Third year law student Melissa Hudgins recognizes that her hands-on work with Regent’s Civil Litigation clinic will improve her career prospects. For her, however, Regent’s Clinic is about much more than personal gain.
“The beauty of the Clinic is not only the practical experience it offers students,” she said, “but that it allows clients to have a hand in changing students’ perceptions about those who depend on government aid to survive.”
This semester, Hudgins has been working on behalf of a single mother of three whose food stamp and Temporary Assistance for Needy Families (TANF) benefits had been terminated. The client received this sanction because she was alleged to have intentionally violated the program’s requirements.
In order to properly defend her client’s cause, Hudgins took the time to get to know her. She discovered that in addition to a lack of education, her client experienced difficulty finding adequate child care and transportation, all of which prevented her from supporting her family. She learned that her client also suffered from chronic medical problems that exacerbated the difficulties she faced when applying for public assistance.
“It was apparent from the beginning of this case that my client was not someone looking for a handout from the government,” said Hudgins. “She was an intelligent and devoted mother who endured a daily battle with fulfilling strict program requirements and struggling to house and feed three children.”
From the day the Legal Aid Society of Eastern Virginia referred the client to Regent’s Clinic, Hudgins had two weeks to prepare for the hearing at the Department of Social Services.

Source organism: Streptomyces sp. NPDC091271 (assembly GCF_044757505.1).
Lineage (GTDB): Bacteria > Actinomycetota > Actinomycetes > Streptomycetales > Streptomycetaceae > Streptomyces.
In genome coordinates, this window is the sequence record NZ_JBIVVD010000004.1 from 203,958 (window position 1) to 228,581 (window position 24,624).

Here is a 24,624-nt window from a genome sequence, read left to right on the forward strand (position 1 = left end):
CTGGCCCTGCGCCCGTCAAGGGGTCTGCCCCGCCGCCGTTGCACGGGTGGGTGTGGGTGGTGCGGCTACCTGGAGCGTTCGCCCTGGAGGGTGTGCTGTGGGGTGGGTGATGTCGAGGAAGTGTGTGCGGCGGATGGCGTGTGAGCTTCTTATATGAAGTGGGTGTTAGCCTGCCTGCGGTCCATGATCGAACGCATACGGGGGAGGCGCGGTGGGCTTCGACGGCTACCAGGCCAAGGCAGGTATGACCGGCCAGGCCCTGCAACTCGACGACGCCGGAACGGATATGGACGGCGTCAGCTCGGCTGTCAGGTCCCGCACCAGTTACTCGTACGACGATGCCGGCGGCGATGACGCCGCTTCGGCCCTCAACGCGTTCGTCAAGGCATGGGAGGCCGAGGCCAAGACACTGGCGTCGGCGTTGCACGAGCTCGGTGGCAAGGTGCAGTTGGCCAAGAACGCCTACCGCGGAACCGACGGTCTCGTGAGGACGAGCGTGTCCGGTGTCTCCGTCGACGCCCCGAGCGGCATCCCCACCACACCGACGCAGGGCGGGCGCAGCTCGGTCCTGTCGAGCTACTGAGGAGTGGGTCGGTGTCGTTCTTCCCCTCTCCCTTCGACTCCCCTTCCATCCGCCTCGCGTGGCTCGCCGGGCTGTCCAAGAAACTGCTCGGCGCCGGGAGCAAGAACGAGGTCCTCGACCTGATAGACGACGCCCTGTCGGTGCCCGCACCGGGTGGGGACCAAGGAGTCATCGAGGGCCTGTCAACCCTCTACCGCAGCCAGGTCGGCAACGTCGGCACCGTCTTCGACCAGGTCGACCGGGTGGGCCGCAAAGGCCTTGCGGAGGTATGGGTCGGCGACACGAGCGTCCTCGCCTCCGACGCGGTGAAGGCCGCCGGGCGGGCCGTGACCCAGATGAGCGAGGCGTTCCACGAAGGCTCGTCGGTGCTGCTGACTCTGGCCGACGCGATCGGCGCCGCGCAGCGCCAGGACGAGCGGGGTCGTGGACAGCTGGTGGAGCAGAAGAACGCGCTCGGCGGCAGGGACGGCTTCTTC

She had to unravel a trail of paperwork that had been shuffled from caseworker to caseworker and gain familiarity with the agency’s stringent procedures, but she did so diligently. She researched Virginia’s working requirements for TANF and food stamp recipients and built her case.
In spite of all the administrative knowledge she gained and the skills she developed, for Hudgins the invaluable part of her work was learning to see the process from her client’s perspective.
“My client had to report to a number of case workers who did not accurately inform her of how she could prevent the sanctioning process or have her benefits reinstated,” said Hudgins. “Her documents were mishandled and she was treated as just another case number. Without an advocate the process would be overwhelmingly frustrating, intimidating and stifling for anyone in my client’s shoes.”
The result of the hearing is due in just over two weeks. As Hudgins waits, she is very much aware of the difference between what a positive result will mean for her and what it will mean for her client.
“While it is exciting to wait and anticipate whether I was victorious in my first case, my client, on the other hand, has to sit and wonder whether she will regain sufficient resources to feed and house her children.”
For Hudgins, such realizations are the great reward of participating in the Clinic.
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